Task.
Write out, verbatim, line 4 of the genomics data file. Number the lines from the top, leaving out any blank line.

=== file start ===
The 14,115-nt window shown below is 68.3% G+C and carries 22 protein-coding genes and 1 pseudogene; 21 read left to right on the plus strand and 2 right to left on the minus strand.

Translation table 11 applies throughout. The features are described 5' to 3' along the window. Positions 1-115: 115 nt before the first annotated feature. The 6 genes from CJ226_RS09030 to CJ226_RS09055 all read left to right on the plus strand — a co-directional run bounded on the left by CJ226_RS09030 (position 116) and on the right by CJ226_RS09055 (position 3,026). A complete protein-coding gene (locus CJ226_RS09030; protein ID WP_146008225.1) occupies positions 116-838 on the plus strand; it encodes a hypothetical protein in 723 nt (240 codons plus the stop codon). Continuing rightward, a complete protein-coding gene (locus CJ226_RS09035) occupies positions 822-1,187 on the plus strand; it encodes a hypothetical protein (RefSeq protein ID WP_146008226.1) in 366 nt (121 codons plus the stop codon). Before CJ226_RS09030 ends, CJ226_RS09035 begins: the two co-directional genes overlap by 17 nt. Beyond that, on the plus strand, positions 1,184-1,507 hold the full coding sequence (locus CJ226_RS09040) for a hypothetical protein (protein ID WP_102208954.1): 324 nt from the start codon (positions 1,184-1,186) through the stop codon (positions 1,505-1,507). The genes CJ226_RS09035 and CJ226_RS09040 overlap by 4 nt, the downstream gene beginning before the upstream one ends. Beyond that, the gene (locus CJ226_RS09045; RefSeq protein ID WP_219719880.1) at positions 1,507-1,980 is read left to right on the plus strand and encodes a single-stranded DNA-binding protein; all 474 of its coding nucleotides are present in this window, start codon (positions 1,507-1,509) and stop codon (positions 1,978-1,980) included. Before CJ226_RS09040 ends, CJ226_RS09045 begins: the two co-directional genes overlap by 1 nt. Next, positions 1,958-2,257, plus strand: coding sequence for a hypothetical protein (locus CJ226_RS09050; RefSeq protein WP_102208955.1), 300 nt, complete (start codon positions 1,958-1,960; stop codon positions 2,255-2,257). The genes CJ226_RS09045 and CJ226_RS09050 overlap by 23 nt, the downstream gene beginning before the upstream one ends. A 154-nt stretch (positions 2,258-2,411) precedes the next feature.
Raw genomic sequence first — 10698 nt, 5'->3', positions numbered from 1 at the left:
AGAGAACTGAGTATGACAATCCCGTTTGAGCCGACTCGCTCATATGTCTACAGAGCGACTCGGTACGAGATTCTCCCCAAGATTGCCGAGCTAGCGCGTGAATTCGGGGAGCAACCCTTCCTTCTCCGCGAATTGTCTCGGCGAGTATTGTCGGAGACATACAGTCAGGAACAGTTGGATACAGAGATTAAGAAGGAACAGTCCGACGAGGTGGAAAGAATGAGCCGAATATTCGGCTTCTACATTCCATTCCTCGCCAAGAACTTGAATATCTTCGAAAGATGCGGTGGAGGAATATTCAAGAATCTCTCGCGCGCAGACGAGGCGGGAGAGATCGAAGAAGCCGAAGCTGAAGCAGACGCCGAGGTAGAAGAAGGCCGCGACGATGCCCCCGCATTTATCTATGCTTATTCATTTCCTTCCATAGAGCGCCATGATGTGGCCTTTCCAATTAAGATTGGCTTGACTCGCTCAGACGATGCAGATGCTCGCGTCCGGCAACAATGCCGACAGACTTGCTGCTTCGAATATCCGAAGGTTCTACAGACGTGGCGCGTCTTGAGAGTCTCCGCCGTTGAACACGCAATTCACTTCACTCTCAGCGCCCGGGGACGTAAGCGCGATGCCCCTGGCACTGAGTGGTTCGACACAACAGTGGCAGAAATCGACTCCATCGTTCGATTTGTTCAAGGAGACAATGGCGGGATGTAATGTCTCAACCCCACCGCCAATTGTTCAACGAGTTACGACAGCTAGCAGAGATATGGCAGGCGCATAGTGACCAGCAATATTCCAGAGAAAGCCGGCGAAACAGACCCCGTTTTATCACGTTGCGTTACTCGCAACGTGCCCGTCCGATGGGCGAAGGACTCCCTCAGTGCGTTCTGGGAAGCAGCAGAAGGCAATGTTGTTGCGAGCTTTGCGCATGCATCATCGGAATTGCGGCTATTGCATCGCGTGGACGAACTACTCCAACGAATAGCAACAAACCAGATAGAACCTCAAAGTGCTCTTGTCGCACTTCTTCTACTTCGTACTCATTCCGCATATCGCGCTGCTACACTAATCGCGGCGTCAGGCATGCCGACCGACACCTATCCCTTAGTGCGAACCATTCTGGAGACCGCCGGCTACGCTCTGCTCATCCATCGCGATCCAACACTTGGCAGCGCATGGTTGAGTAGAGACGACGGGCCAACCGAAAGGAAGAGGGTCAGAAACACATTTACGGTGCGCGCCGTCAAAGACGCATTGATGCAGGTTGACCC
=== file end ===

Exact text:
AGAGAACTGAGTATGACAATCCCGTTTGAGCCGACTCGCTCATATGTCTACAGAGCGACTCGGTACGAGATTCTCCCCAAGATTGCCGAGCTAGCGCGTGAATTCGGGGAGCAACCCTTCCTTCTCCGCGAATTGTCTCGGCGAGTATTGTCGGAGACATACAGTCAGGAACAGTTGGATACAGAGATTAAGAAGGAACAGTCCGACGAGGTGGAAAGAATGAGCCGAATATTCGGCTTCTACATTCCATTCCTCGCCAAGAACTTGAATATCTTCGAAAGATGCGGTGGAGGAATATTCAAGAATCTCTCGCGCGCAGACGAGGCGGGAGAGATCGAAGAAGCCGAAGCTGAAGCAGACGCCGAGGTAGAAGAAGGCCGCGACGATGCCCCCGCATTTATCTATGCTTATTCATTTCCTTCCATAGAGCGCCATGATGTGGCCTTTCCAATTAAGATTGGCTTGACTCGCTCAGACGATGCAGATGCTCGCGTCCGGCAACAATGCCGACAGACTTGCTGCTTCGAATATCCGAAGGTTCTACAGACGTGGCGCGTCTTGAGAGTCTCCGCCGTTGAACACGCAATTCACTTCACTCTCAGCGCCCGGGGACGTAAGCGCGATGCCCCTGGCACTGAGTGGTTCGACACAACAGTGGCAGAAATCGACTCCATCGTTCGATTTGTTCAAGGAGACAATGGCGGGATGTAATGTCTCAACCCCACCGCCAATTGTTCAACGAGTTACGACAGCTAGCAGAGATATGGCAGGCGCATAGTGACCAGCAATATTCCAGAGAAAGCCGGCGAAACAGACCCCGTTTTATCACGTTGCGTTACTCGCAACGTGCCCGTCCGATGGGCGAAGGACTCCCTCAGTGCGTTCTGGGAAGCAGCAGAAGGCAATGTTGTTGCGAGCTTTGCGCATGCATCATCGGAATTGCGGCTATTGCATCGCGTGGACGAACTACTCCAACGAATAGCAACAAACCAGATAGAACCTCAAAGTGCTCTTGTCGCACTTCTTCTACTTCGTACTCATTCCGCATATCGCGCTGCTACACTAATCGCGGCGTCAGGCATGCCGACCGACACCTATCCCTTAGTGCGAACCATTCTGGAGACCGCCGGCTACGCTCTGCTCATCCATCGCGATCCAACACTTGGCAGCGCATGGTTGAGTAGAGACGACGGGCCAACCGAAAGGAAGAGGGTCAGAAACACATTTACGGTGCGCGCCGTCAAAGACGCATTGATGCAGGTTGACCC